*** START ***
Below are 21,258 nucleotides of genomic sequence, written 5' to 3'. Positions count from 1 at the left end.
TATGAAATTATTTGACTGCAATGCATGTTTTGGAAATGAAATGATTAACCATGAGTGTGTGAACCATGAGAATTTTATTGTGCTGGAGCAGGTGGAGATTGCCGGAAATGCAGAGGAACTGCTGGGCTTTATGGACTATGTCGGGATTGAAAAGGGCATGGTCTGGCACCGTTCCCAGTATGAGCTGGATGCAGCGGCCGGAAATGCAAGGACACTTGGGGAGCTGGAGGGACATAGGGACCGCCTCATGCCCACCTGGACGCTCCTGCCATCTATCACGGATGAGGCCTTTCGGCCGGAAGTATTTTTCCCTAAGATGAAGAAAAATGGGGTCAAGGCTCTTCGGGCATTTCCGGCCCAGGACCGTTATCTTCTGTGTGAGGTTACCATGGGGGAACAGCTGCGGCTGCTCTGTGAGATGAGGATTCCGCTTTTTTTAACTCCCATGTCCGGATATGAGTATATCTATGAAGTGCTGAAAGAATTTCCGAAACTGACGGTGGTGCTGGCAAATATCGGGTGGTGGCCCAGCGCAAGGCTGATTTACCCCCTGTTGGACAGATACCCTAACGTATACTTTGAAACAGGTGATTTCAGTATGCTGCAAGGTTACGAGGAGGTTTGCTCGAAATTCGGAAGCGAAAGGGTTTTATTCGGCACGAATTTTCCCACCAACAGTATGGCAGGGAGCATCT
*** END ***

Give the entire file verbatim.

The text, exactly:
Below are 21,258 nucleotides of genomic sequence, written 5' to 3'. Positions count from 1 at the left end.
TATGAAATTATTTGACTGCAATGCATGTTTTGGAAATGAAATGATTAACCATGAGTGTGTGAACCATGAGAATTTTATTGTGCTGGAGCAGGTGGAGATTGCCGGAAATGCAGAGGAACTGCTGGGCTTTATGGACTATGTCGGGATTGAAAAGGGCATGGTCTGGCACCGTTCCCAGTATGAGCTGGATGCAGCGGCCGGAAATGCAAGGACACTTGGGGAGCTGGAGGGACATAGGGACCGCCTCATGCCCACCTGGACGCTCCTGCCATCTATCACGGATGAGGCCTTTCGGCCGGAAGTATTTTTCCCTAAGATGAAGAAAAATGGGGTCAAGGCTCTTCGGGCATTTCCGGCCCAGGACCGTTATCTTCTGTGTGAGGTTACCATGGGGGAACAGCTGCGGCTGCTCTGTGAGATGAGGATTCCGCTTTTTTTAACTCCCATGTCCGGATATGAGTATATCTATGAAGTGCTGAAAGAATTTCCGAAACTGACGGTGGTGCTGGCAAATATCGGGTGGTGGCCCAGCGCAAGGCTGATTTACCCCCTGTTGGACAGATACCCTAACGTATACTTTGAAACAGGTGATTTCAGTATGCTGCAAGGTTACGAGGAGGTTTGCTCGAAATTCGGAAGCGAAAGGGTTTTATTCGGCACGAATTTTCCCACCAACAGTATGGCAGGGAGCATCT